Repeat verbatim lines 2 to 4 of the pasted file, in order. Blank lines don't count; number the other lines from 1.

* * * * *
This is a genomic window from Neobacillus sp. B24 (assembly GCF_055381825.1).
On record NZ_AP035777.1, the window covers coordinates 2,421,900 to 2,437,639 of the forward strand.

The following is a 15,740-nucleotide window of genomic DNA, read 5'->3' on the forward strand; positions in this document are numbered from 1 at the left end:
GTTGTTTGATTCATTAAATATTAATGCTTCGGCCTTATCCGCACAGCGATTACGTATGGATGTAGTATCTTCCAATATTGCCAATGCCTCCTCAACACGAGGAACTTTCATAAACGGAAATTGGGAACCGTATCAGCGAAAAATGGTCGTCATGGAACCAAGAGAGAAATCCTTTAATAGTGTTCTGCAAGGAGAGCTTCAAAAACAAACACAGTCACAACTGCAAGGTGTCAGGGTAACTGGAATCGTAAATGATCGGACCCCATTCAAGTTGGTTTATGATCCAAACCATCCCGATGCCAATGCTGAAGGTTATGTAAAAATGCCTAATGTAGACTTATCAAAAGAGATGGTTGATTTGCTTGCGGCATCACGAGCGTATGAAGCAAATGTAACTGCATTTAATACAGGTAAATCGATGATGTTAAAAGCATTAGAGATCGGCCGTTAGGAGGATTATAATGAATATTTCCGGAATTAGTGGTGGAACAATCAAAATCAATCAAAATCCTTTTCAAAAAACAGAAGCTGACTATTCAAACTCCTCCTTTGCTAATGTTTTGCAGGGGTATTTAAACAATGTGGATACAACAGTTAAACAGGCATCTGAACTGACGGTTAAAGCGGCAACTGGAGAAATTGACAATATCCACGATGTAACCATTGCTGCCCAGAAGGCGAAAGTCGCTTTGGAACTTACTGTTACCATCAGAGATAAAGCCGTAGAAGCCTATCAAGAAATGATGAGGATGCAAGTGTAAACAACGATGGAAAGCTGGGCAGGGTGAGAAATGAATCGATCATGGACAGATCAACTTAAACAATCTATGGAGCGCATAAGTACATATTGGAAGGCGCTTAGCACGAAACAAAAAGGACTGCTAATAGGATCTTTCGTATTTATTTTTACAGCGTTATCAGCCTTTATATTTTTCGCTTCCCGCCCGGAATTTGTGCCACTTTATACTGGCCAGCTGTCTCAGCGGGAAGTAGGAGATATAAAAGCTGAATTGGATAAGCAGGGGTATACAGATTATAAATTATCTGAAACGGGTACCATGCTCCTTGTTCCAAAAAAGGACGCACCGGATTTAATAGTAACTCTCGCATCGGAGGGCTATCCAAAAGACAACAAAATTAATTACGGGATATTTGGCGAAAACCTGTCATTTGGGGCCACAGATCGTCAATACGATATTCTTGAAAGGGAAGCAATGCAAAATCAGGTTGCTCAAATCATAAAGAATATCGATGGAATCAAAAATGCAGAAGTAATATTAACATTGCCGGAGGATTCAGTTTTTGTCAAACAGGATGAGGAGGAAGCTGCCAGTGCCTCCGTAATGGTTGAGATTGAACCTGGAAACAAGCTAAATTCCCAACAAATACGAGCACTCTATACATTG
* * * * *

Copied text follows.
On record NZ_AP035777.1, the window covers coordinates 2,421,900 to 2,437,639 of the forward strand.

The following is a 15,740-nucleotide window of genomic DNA, read 5'->3' on the forward strand; positions in this document are numbered from 1 at the left end:
GTTGTTTGATTCATTAAATATTAATGCTTCGGCCTTATCCGCACAGCGATTACGTATGGATGTAGTATCTTCCAATATTGCCAATGCCTCCTCAACACGAGGAACTTTCATAAACGGAAATTGGGAACCGTATCAGCGAAAAATGGTCGTCATGGAACCAAGAGAGAAATCCTTTAATAGTGTTCTGCAAGGAGAGCTTCAAAAACAAACACAGTCACAACTGCAAGGTGTCAGGGTAACTGGAATCGTAAATGATCGGACCCCATTCAAGTTGGTTTATGATCCAAACCATCCCGATGCCAATGCTGAAGGTTATGTAAAAATGCCTAATGTAGACTTATCAAAAGAGATGGTTGATTTGCTTGCGGCATCACGAGCGTATGAAGCAAATGTAACTGCATTTAATACAGGTAAATCGATGATGTTAAAAGCATTAGAGATCGGCCGTTAGGAGGATTATAATGAATATTTCCGGAATTAGTGGTGGAACAATCAAAATCAATCAAAATCCTTTTCAAAAAACAGAAGCTGACTATTCAAACTCCTCCTTTGCTAATGTTTTGCAGGGGTATTTAAACAATGTGGATACAACAGTTAAACAGGCATCTGAACTGACGGTTAAAGCGGCAACTGGAGAAATTGACAATATCCACGATGTAACCATTGCTGCCCAGAAGGCGAAAGTCGCTTTGGAACTTACTGTTACCATCAGAGATAAAGCCGTAGAAGCCTATCAAGAAATGATGAGGATGCAAGTGTAAACAACGATGGAAAGCTGGGCAGGGTGAGAAATGAATCGATCATGGACAGATCAACTTAAACAATCTATGGAGCGCATAAGTACATATTGGAAGGCGCTTAGCACGAAACAAAAAGGACTGCTAATAGGATCTTTCGTATTTATTTTTACAGCGTTATCAGCCTTTATATTTTTCGCTTCCCGCCCGGAATTTGTGCCACTTTATACTGGCCAGCTGTCTCAGCGGGAAGTAGGAGATATAAAAGCTGAATTGGATAAGCAGGGGTATACAGATTATAAATTATCTGAAACGGGTACCATGCTCCTTGTTCCAAAAAAGGACGCACCGGATTTAATAGTAACTCTCGCATCGGAGGGCTATCCAAAAGACAACAAAATTAATTACGGGATATTTGGCGAAAACCTGTCATTTGGGGCCACAGATCGTCAATACGATATTCTTGAAAGGGAAGCAATGCAAAATCAGGTTGCTCAAATCATAAAGAATATCGATGGAATCAAAAATGCAGAAGTAATATTAACATTGCCGGAGGATTCAGTTTTTGTCAAACAGGATGAGGAGGAAGCTGCCAGTGCCTCCGTAATGGTTGAGATTGAACCTGGAAACAAGCTAAATTCCCAACAAATACGAGCACTCTATACATTG